The Faces of Influenza educational initiative also features a comprehensive speakers’ campaign that involves dozens of spokespersons across the country, sharing their personal stories about the dangers seasonal influenza placed on their families.

Kristi Yamaguchi, mother, Olympic Gold Medalist and winner of “Dancing with the Stars,” serves as the national spokesperson for the Faces of Influenza program. As a mother of two young girls, Kristi’s first priority is the health of her family. She makes sure everyone in her family is immunized annually against influenza.

“Through the Faces of Influenza program, I’ve worked with families who have lost loved ones to the disease and its complications. Their tragic experiences are a reminder that seasonal influenza is serious,” Kristi said.

“I take my daughters to get vaccinated every year because it’s the best protection against influenza,” Kristi said. “I also ask everyone in contact with them to make sure they are vaccinated as well, to help create a cocoon of protection.”

With more than four out of five Americans recommended for annual vaccination, chances are we all know someone who should get vaccinated against seasonal influenza this and every year. The American Lung Association encourages everyone to visit www.faceofinfluenza.org to learn more about influenza, and the groups recommended for annual vaccination against this seasonal disease.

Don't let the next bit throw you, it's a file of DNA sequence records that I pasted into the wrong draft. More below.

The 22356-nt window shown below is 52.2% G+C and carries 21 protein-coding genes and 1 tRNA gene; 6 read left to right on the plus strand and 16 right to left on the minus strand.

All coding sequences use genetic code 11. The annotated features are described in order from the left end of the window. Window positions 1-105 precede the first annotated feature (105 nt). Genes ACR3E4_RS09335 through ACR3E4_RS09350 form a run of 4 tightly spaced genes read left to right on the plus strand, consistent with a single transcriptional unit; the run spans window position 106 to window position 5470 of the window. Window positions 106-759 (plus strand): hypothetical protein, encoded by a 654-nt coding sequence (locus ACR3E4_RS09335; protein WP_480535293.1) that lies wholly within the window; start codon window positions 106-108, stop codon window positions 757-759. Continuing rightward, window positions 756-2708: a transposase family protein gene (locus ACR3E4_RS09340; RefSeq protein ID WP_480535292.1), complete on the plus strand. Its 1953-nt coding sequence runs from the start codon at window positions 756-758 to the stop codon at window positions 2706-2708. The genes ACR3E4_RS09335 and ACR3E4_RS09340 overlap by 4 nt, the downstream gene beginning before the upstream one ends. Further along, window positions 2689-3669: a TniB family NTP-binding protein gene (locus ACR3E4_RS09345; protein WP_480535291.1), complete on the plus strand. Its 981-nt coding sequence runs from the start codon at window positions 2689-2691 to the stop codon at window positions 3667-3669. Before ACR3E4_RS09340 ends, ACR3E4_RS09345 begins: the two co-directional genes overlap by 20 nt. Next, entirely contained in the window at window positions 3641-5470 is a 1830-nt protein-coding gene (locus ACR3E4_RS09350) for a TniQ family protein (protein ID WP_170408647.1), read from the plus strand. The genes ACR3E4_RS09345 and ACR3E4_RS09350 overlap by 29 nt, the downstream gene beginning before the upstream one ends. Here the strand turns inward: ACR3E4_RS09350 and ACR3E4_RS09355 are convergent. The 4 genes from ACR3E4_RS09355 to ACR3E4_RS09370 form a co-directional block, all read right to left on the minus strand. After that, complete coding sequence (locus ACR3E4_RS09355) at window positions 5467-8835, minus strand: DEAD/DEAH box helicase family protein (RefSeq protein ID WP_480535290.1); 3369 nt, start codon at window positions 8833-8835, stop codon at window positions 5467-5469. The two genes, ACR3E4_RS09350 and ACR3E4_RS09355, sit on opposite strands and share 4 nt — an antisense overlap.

Faces of Influenza Awareness Activities
The Faces of Influenza initiative also includes educational materials for consumers and health care providers, as well as the national distribution of television and radio public service announcements featuring Kristi Yamaguchi and the high-risk groups recommended for seasonal influenza immunization. The Lung Association has developed a Web site, www.facesofinfluenza.org, where consumers and health care providers can find more information about influenza and the importance of immunization. Visitors to the site can also view the photographs and stories featured in the Faces of Influenza Portrait Gallery, view the public service campaign and utilize the Lung Association’s Flu Clinic Locator, www.flucliniclocator.org, an online database designed to help patients find local vaccination clinics throughout the influenza season.

About Seasonal Influenza